The Economist: Platforms, Something to stand on

According to The Economist, PROVIDING THE RIGHT platform is sometimes all it takes. This is pitting industry giants against one another in an epic battle t

The Economist gives a brief overview of the platformisation that is pitting the large players in the IT industry against one another.  The real battle raging between Amazon, Microsoft, Google, Apple, Facebook, Mozilla and others is about just that: each want to be a dominant platform player, each with its own take on the game. There are several fronts in these epic battles, but ultimately it comes down to raking up as much mindshare as possible, hence the purse holder’s attention and interest.  Microsoft and Google might be the only ones attempting to fight it on all fronts, it seems to me for example that Apple isn’t really going after Facebook (might have given up), and Facebook’s platform could be seen as both a PaaS and a SaaS play, they may not want or need to go for enterprise data centre market. Linux is also in the same game, though it’s interesting to see that actually Amazon and Google (soon Samsung and Intel via Tizen?) might indirectly doing Linux a favour. I can’t truly read Mozilla yet, Google being their largest source of revenue makes me inclined to think they root for Google in a kind of kinship manner.

I always find it amusing to read some pundits ripping apart one particular vendor, say Apple or Microsoft, and citing Google as a better role model for openness. Linux is the only player that is truly flying the liberal flag, though Linux is more of a movement and isn’t a single vendor in any way. Every vendor is vying for dominance, taking sides is just as much fanboyism as any. Nobody knows for sure where this will all lead us, but I think the consumer wins when there is choice. It’s always going to be daunting to switchover from one platform to another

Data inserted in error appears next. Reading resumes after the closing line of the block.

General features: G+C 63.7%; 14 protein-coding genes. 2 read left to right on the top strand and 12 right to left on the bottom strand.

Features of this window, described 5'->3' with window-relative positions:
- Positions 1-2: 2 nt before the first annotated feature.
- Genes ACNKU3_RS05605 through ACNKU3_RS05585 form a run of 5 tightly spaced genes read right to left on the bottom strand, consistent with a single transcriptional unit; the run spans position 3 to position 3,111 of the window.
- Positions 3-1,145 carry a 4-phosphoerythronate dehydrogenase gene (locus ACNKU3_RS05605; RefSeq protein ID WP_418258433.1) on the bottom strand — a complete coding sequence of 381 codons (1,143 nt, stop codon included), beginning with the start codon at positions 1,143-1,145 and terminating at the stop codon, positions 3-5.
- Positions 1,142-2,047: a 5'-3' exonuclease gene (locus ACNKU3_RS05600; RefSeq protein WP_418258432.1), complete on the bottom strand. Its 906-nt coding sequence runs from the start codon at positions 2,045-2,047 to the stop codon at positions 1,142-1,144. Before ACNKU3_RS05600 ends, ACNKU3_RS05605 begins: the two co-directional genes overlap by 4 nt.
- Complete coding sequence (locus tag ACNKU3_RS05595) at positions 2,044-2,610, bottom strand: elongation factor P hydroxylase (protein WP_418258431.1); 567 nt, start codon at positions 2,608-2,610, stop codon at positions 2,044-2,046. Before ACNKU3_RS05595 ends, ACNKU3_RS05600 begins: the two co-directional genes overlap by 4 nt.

Here’s The Economist article: Platforms: Something to stand on.

Could Microsoft’s Windows 8 turn out to be like Novell’s Netware 4 story?

According to Paul Thurrott, Windows 8 is tanking harder than Microsoft is comfortable discussing in public, and the latest release, Windows 8.1, which is a substantial and free upgrade with major improvements over the original release, is in use on less than 25 million PCs at the moment. That’s a disaster

I couldn’t help seeing a parallel between Windows 8 story as told by Paul Thurrott in his latest blog post and what happened with Novell and Netware 4. I was triggered by this phrase:

Windows 8 is tanking harder than Microsoft is comfortable discussing in public, and the latest release, Windows 8.1, which is a substantial and free upgrade with major improvements over the original release, is in use on less than 25 million PCs at the moment. That’s a disaster…

What’s ironic is that, Microsoft was the one who pushed Novell to outdo themselves, and they came out with Netware 4, from which they never recovered.  I remember well when Netware 4 shipped and changed everything.

The blog mentioned: “Threshold” to be Called Windows 9, Ship in April 2015

Dijkstra on Haskell and Java: the violin shapes the violinist

Ed Dijkstra nailed it when he wrote this (as quoted by the blog post I linked): “it is not only the violin that shapes the violinist, we are all shaped by the tools we train ourselves to use, and in this respect programming languages have a devious influence: they shape our thinking habits.”

I just came across a posting that graciously publishes an essay apparently penned by Dijkstra to the members of his university’s budget council. A favourite take out of mine is the following:

It is not only the violin that shapes the violinist, we are all shaped by the tools we train ourselves to use, and in this respect programming languages have a devious influence: they shape our thinking habits

This is a very good point that can hardly be overstated. What is more, the programming models and the software applications that become dominant actually shape the entire industry for better or for worse. When everybody jump into making photo sharing apps and web sites, or that very large companies fight it off for the supremacy in giving people a place to share photos and thoughts, that’s just a waste of brainpower and resources.

This letter of Dijkstra reminds me something similar I blogged about a few years back, I was sharing thoughts on the impact of adopting programming frameworks. Essentially I had the same concerns in mind, people are shaped by the quality of their learning. Here is my blog posting discussing frameworks.

Dijkstra’s letter, short and sweet.